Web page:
Day 4-5: A Voyage on Endeavour

 

Early morning on the Hawkesbury River from onboard HMB Endeavour.

Early morning on the Hawkesbury River from onboard HMB Endeavour. Photo by Eden Alley-Porter.

On Day 4 of the HMB Endeavour replica’s first voyage of the season, we woke to a lovely sunrise on the Hawkesbury River. It was time to pick up the enormous 2.3 tonne bower anchor that we’d rigged and dropped late on day 2. Even better, it was time to go sailing!

The flukes of HMB Endeavour's 2.3 tonne bower anchor. Photo by Suzannah Marshall Macbeth.

The flukes of HMB Endeavour’s 2.3 tonne bower anchor. Photo by Suzannah Marshall Macbeth.

With the anchor safely lashed to the rail (along with a bit of that Hawkesbury River mud) we loosed sails and poked our nose outside Broken Bay late on Thursday morning. We found moderate swells and strong winds – mostly southerlies, which did not bode at all well for actual sailing back to Sydney.We had six sails set and for a while the wind looked as though it would allow us to set more, so both watches sent crew aloft to loose topsails (square sails) on the fore and main masts.However before the sails were loose and ready to be set, the wind picked up and we found ourselves re-furling the sails as quickly as possible.

Crew set sail as HMB Endeavour sails out of Broken Bay. Photo by Suzannah Marshall Macbeth.

Crew set sail as HMB Endeavour sails out of Broken Bay. Photo by Suzannah Marshall Macbeth.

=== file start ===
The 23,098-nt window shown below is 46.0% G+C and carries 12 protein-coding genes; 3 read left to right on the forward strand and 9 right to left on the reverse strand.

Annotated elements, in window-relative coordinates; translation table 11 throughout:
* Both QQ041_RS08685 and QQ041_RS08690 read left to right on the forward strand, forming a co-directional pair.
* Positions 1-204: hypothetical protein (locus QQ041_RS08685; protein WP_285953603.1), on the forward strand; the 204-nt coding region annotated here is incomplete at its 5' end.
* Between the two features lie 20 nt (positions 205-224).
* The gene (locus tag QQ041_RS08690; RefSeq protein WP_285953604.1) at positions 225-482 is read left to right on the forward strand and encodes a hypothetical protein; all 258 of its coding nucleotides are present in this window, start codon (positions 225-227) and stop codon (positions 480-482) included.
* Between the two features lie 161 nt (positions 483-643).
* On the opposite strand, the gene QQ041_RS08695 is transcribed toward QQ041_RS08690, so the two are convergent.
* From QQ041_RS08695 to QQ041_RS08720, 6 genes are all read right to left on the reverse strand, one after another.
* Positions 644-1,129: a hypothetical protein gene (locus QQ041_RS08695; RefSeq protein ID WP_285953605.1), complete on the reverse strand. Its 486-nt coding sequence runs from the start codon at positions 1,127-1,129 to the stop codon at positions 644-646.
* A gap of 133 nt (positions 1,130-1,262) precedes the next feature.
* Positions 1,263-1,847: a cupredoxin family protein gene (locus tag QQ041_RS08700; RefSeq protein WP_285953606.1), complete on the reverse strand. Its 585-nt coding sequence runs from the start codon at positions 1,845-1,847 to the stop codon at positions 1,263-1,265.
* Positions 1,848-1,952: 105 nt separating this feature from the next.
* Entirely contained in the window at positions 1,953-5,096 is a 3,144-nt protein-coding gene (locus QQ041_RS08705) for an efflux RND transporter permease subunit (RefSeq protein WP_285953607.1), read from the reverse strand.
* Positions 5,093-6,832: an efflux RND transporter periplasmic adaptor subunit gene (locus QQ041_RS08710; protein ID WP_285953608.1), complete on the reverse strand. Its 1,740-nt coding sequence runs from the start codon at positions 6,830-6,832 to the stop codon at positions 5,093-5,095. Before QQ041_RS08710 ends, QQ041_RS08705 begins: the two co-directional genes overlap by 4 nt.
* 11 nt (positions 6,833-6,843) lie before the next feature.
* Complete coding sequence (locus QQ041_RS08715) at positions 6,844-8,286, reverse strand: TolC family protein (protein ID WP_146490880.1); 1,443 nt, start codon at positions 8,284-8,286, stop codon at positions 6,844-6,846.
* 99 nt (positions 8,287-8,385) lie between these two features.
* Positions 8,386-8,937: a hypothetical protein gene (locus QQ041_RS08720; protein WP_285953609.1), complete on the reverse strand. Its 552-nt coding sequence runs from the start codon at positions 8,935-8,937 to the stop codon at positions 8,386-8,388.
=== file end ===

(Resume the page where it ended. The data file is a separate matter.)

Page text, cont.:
For those who aren’t familiar with sailing, in stronger winds a ship will carry less canvas than she would in light winds. You may have seen pictures of Endeavour with most of her sails set – this would only be the case in light winds.

In strong winds, the smaller, higher sails could be torn, carried away altogether or put too much pressure on the ship’s rigging, which could pose a hazard to the ship. In this case, with 25-30 knot winds blowing and a relatively small crew on board, we were only able to safely set a small number of sails.

Still, the few sails that we’d set were certainly enough to provide plenty of hard work furling towards the end of the day, once we’d started the engines and turned around to head back to Sydney.

Voyage crew at the helm of HMB Endeavour. Photo by Suzannah Marshall Macbeth.

Voyage crew at the helm of HMB Endeavour. Photo by Eden Alley-Porter.

A few brave voyage crew joined the professional crew in the rig despite the rolling swell to bring in the ship’s two biggest square sails – the fore and main courses. It’s important the Endeavour’s sails are securely rolled up and lashed to the yard so that the sail can’t blow out and flog about in the wind.

Sydney Harbour as HMB Endeavour returns to port. Photo by Suzannah Marshall Macbeth.

Sydney Harbour as HMB Endeavour returns to port. Photo by Suzannah Marshall Macbeth.

The weather was against us all through the night as we motored into a headwind in order to get back to Sydney for the end of the voyage on Friday evening.We look forward to welcoming a new crew aboard Endeavour on Monday for the Botany Basics voyage to Newcastle!

All’s well.

– Suzannah Marshall Macbeth

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